The mere fact that computers may be used in a field of application designated by the trademark is not as such sufficient to conclude that the trademark relates specifically and directly to the intended purpose of the computer, i.e. is descriptive (cf. General Court of the European Union (GCEU), judgement of September 20, 2019, T-650/18 Reaktor Group v. EUIPO [“REAKTOR”]).

In the case at hand, the applicant sought trade mark registration for the word mark “”REAKTOR” for, inter alia, “computers, being notebook computers, manual computers, personal computers, computers for satellites” in class 9. The EUIPO rejected the application in accordance with Article 7 (1) (b) and (c) of Regulation No. 2017/1001 (European Union Trademark Regulation, EUTMR). It took the view that the sign “REAKTOR” would directly indicate that the computers were designed and intended for reactors and for the use of reactors.

The General Court rejected this argumentation. It stated that no sufficiently direct and concrete link between the sign and the covered goods would be established by the trademark. Computers could nowadays be practically used in every economic or social field. According to the General Court, the mere fact that they can be used in a functional context involving a nuclear or other reactor is not sufficient to conclude that the word "REAKTOR" refers concretely and directly to the computers’ intended purpose. The Panel clarified that such a use would constitute, at most, one of the multiple fields of application but not a technical functionality.

The General Court also held that even if it were to be assumed that the trade mark could be regarded as being descriptive, the EUIPO failed to prove that a relevant part of the public would immediately and without any further reflection perceive the trademark as description of an easily recognizable property.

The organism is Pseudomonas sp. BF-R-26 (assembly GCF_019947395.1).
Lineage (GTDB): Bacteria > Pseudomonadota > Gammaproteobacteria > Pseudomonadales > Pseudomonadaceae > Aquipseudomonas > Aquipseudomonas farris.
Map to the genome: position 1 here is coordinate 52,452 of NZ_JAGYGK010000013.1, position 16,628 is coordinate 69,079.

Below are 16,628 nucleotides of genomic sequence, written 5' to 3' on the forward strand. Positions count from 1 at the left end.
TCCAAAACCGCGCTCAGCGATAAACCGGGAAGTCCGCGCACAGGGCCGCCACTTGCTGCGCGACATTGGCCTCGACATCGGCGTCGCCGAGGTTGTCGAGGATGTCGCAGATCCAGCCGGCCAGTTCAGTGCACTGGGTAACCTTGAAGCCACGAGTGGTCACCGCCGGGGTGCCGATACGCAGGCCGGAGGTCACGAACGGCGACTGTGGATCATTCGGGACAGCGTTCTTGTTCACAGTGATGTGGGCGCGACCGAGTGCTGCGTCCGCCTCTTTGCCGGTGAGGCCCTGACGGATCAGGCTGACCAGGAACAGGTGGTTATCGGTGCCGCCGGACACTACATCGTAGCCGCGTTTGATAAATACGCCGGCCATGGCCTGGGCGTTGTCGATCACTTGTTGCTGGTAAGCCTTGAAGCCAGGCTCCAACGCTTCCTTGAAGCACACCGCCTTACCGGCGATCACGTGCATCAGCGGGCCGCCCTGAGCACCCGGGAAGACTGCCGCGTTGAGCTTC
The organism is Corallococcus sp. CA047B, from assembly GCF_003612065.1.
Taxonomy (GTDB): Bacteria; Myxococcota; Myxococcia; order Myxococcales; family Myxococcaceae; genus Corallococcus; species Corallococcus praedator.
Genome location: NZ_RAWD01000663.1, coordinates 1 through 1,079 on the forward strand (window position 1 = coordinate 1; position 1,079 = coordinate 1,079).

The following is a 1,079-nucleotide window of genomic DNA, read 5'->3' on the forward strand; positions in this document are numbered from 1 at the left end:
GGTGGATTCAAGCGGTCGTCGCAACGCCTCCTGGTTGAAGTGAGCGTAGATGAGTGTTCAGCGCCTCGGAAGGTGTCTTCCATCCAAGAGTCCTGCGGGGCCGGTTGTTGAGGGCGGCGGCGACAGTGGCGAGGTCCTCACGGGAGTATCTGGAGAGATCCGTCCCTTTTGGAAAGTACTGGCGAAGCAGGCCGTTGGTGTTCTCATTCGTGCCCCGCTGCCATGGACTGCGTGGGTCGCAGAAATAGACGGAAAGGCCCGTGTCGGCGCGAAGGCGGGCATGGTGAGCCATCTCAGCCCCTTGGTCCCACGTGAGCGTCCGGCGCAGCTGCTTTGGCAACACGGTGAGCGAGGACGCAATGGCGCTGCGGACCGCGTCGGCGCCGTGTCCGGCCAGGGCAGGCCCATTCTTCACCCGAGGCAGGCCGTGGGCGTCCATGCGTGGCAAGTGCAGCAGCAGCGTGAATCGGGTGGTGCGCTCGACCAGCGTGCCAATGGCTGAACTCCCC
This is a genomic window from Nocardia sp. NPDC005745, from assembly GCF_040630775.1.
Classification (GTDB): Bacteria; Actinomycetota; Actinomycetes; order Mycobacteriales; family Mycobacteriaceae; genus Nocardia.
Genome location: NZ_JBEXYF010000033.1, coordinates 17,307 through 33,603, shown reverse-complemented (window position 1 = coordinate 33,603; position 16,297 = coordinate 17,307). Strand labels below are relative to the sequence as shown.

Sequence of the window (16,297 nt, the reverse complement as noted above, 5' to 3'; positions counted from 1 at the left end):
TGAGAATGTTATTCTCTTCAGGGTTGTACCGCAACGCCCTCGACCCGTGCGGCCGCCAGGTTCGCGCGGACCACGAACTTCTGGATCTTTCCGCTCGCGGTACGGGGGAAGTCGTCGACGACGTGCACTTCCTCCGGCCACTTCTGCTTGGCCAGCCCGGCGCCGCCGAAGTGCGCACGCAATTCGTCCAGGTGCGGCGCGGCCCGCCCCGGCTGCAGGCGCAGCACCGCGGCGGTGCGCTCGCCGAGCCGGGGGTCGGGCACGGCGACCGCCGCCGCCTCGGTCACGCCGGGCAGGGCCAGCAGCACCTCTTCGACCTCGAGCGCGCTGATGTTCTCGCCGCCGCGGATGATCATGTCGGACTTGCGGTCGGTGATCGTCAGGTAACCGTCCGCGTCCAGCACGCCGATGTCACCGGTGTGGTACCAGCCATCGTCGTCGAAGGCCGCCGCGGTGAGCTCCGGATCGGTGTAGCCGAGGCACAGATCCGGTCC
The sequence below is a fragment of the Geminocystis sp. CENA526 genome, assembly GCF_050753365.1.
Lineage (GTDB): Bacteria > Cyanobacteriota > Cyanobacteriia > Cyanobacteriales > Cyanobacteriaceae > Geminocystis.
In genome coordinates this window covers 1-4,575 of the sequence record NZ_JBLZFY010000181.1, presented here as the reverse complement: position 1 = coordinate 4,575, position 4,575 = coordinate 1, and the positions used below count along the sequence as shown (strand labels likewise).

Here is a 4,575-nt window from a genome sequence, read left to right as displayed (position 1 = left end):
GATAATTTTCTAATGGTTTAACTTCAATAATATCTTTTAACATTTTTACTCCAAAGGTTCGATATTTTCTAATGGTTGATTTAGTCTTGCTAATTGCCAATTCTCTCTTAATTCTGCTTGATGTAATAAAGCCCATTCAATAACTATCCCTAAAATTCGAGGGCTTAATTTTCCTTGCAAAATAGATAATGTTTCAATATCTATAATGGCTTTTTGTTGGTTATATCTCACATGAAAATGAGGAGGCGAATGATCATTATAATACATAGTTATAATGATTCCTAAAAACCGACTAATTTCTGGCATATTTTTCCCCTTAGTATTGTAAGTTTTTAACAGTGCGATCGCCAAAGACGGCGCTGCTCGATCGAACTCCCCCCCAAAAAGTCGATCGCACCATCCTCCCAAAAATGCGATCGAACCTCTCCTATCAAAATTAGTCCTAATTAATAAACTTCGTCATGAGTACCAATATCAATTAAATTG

Practical Impact:

This decision deviates from the normally restrictive rulings of the General Court. Even if it remains quite vague what “technical functionality” means exactly, it becomes clear that the products’ use in the field designated by the trade mark must have an effect on the technical properties of the product on an abstract level. This shows certain parallels to the “vita” judgment (GCEU, judgment of May 7, 2019, T-423/18 Fissler v. EUIPO [“vita”]) (https://www.lexology.com/library/detail.aspx?g=50ba9a6e-9831-487b-ac06-8786d291228a), which clarified that a sign associated with a purely random and incidental aspect which only some of the goods may have, is insufficient to reject the trade mark application under Article 7 (1) (b) (c) EUTMR.

The case at hand is also interesting because the principle set out in the judgement could be applied, by way of analogy, to other oft-covered goods such as smartphones, software and robots.

The argument that the mere possibility of a use as a descriptive indication is sufficient can be countered by the objection that no substantial part of the relevant public will understand the sign as descriptive.